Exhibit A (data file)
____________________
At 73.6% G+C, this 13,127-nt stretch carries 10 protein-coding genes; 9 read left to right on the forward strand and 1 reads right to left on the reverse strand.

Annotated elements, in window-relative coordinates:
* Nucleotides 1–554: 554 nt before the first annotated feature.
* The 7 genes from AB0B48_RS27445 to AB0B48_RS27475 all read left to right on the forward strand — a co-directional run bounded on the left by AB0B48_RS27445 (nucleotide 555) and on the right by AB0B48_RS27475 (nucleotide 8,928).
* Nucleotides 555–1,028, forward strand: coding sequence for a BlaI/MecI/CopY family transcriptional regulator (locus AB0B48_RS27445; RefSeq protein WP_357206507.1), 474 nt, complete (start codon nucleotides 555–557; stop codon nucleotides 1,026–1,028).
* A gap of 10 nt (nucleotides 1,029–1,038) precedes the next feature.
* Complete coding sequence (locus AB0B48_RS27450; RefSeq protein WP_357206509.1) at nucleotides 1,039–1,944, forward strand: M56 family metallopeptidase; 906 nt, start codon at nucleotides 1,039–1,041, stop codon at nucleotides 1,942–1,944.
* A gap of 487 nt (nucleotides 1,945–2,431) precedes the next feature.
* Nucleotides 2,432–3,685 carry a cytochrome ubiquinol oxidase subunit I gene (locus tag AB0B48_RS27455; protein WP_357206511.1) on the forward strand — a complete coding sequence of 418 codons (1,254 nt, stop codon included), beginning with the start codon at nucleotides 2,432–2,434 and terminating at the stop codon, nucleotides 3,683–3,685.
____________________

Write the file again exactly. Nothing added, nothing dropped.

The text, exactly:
At 73.6% G+C, this 13,127-nt stretch carries 10 protein-coding genes; 9 read left to right on the forward strand and 1 reads right to left on the reverse strand.

Annotated elements, in window-relative coordinates:
* Nucleotides 1–554: 554 nt before the first annotated feature.
* The 7 genes from AB0B48_RS27445 to AB0B48_RS27475 all read left to right on the forward strand — a co-directional run bounded on the left by AB0B48_RS27445 (nucleotide 555) and on the right by AB0B48_RS27475 (nucleotide 8,928).
* Nucleotides 555–1,028, forward strand: coding sequence for a BlaI/MecI/CopY family transcriptional regulator (locus AB0B48_RS27445; RefSeq protein WP_357206507.1), 474 nt, complete (start codon nucleotides 555–557; stop codon nucleotides 1,026–1,028).
* A gap of 10 nt (nucleotides 1,029–1,038) precedes the next feature.
* Complete coding sequence (locus AB0B48_RS27450; RefSeq protein WP_357206509.1) at nucleotides 1,039–1,944, forward strand: M56 family metallopeptidase; 906 nt, start codon at nucleotides 1,039–1,041, stop codon at nucleotides 1,942–1,944.
* A gap of 487 nt (nucleotides 1,945–2,431) precedes the next feature.
* Nucleotides 2,432–3,685 carry a cytochrome ubiquinol oxidase subunit I gene (locus tag AB0B48_RS27455; protein WP_357206511.1) on the forward strand — a complete coding sequence of 418 codons (1,254 nt, stop codon included), beginning with the start codon at nucleotides 2,432–2,434 and terminating at the stop codon, nucleotides 3,683–3,685.